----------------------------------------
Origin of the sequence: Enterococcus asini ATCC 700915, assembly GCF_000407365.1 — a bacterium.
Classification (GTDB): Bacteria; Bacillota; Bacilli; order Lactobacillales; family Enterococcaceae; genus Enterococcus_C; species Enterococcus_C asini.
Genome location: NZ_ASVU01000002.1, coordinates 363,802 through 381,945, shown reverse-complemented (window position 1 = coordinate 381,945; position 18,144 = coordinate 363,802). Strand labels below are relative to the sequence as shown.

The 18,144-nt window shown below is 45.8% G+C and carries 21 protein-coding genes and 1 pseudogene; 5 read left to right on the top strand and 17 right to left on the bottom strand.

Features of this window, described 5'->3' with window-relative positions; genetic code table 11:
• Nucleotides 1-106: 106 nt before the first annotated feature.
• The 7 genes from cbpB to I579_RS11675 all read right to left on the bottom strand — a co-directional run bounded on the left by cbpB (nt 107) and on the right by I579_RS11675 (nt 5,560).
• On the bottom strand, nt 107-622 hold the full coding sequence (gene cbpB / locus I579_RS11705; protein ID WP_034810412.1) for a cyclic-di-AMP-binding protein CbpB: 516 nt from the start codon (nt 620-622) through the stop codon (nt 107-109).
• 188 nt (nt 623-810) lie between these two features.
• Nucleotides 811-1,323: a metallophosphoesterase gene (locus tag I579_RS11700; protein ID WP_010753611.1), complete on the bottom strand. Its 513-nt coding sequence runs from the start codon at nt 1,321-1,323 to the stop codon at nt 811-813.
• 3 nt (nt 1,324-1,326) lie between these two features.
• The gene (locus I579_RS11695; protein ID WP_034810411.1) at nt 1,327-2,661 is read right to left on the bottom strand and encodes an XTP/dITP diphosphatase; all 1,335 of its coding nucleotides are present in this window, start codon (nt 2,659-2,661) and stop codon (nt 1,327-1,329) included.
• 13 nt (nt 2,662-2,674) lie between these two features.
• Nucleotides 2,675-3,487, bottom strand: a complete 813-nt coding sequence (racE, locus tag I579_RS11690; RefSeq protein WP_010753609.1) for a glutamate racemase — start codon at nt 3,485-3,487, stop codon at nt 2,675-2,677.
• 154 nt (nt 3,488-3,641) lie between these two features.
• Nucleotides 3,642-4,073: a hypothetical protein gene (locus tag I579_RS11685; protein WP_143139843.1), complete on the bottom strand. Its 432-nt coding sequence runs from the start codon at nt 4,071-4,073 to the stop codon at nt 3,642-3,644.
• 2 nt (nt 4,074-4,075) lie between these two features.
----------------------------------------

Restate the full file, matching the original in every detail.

Origin of the sequence: Enterococcus asini ATCC 700915, assembly GCF_000407365.1 — a bacterium.
Classification (GTDB): Bacteria; Bacillota; Bacilli; order Lactobacillales; family Enterococcaceae; genus Enterococcus_C; species Enterococcus_C asini.
Genome location: NZ_ASVU01000002.1, coordinates 363,802 through 381,945, shown reverse-complemented (window position 1 = coordinate 381,945; position 18,144 = coordinate 363,802). Strand labels below are relative to the sequence as shown.

The 18,144-nt window shown below is 45.8% G+C and carries 21 protein-coding genes and 1 pseudogene; 5 read left to right on the top strand and 17 right to left on the bottom strand.

Features of this window, described 5'->3' with window-relative positions; genetic code table 11:
• Nucleotides 1-106: 106 nt before the first annotated feature.
• The 7 genes from cbpB to I579_RS11675 all read right to left on the bottom strand — a co-directional run bounded on the left by cbpB (nt 107) and on the right by I579_RS11675 (nt 5,560).
• On the bottom strand, nt 107-622 hold the full coding sequence (gene cbpB / locus I579_RS11705; protein ID WP_034810412.1) for a cyclic-di-AMP-binding protein CbpB: 516 nt from the start codon (nt 620-622) through the stop codon (nt 107-109).
• 188 nt (nt 623-810) lie between these two features.
• Nucleotides 811-1,323: a metallophosphoesterase gene (locus tag I579_RS11700; protein ID WP_010753611.1), complete on the bottom strand. Its 513-nt coding sequence runs from the start codon at nt 1,321-1,323 to the stop codon at nt 811-813.
• 3 nt (nt 1,324-1,326) lie between these two features.
• The gene (locus I579_RS11695; protein ID WP_034810411.1) at nt 1,327-2,661 is read right to left on the bottom strand and encodes an XTP/dITP diphosphatase; all 1,335 of its coding nucleotides are present in this window, start codon (nt 2,659-2,661) and stop codon (nt 1,327-1,329) included.
• 13 nt (nt 2,662-2,674) lie between these two features.
• Nucleotides 2,675-3,487, bottom strand: a complete 813-nt coding sequence (racE, locus tag I579_RS11690; RefSeq protein WP_010753609.1) for a glutamate racemase — start codon at nt 3,485-3,487, stop codon at nt 2,675-2,677.
• 154 nt (nt 3,488-3,641) lie between these two features.
• Nucleotides 3,642-4,073: a hypothetical protein gene (locus tag I579_RS11685; protein WP_143139843.1), complete on the bottom strand. Its 432-nt coding sequence runs from the start codon at nt 4,071-4,073 to the stop codon at nt 3,642-3,644.
• 2 nt (nt 4,074-4,075) lie between these two features.